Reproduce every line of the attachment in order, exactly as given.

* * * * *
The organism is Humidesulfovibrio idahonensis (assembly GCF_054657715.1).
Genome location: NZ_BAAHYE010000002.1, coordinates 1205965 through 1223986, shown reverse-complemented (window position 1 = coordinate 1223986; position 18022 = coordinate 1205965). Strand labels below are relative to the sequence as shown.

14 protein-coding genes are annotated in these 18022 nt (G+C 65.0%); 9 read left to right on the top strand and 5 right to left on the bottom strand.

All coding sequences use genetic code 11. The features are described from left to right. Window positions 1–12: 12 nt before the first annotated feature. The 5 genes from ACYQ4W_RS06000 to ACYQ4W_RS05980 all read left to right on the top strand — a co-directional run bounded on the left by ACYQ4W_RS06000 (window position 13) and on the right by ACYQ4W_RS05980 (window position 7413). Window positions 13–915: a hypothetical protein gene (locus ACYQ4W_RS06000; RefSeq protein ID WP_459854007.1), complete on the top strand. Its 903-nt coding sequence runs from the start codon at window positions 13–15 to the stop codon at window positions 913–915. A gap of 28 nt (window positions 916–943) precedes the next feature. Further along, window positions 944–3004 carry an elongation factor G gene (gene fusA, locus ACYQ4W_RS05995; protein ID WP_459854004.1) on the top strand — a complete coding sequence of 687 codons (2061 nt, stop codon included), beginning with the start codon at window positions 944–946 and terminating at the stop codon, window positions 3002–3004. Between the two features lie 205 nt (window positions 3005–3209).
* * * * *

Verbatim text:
The organism is Humidesulfovibrio idahonensis (assembly GCF_054657715.1).
Genome location: NZ_BAAHYE010000002.1, coordinates 1205965 through 1223986, shown reverse-complemented (window position 1 = coordinate 1223986; position 18022 = coordinate 1205965). Strand labels below are relative to the sequence as shown.

14 protein-coding genes are annotated in these 18022 nt (G+C 65.0%); 9 read left to right on the top strand and 5 right to left on the bottom strand.

All coding sequences use genetic code 11. The features are described from left to right. Window positions 1–12: 12 nt before the first annotated feature. The 5 genes from ACYQ4W_RS06000 to ACYQ4W_RS05980 all read left to right on the top strand — a co-directional run bounded on the left by ACYQ4W_RS06000 (window position 13) and on the right by ACYQ4W_RS05980 (window position 7413). Window positions 13–915: a hypothetical protein gene (locus ACYQ4W_RS06000; RefSeq protein ID WP_459854007.1), complete on the top strand. Its 903-nt coding sequence runs from the start codon at window positions 13–15 to the stop codon at window positions 913–915. A gap of 28 nt (window positions 916–943) precedes the next feature. Further along, window positions 944–3004 carry an elongation factor G gene (gene fusA, locus ACYQ4W_RS05995; protein ID WP_459854004.1) on the top strand — a complete coding sequence of 687 codons (2061 nt, stop codon included), beginning with the start codon at window positions 944–946 and terminating at the stop codon, window positions 3002–3004. Between the two features lie 205 nt (window positions 3005–3209).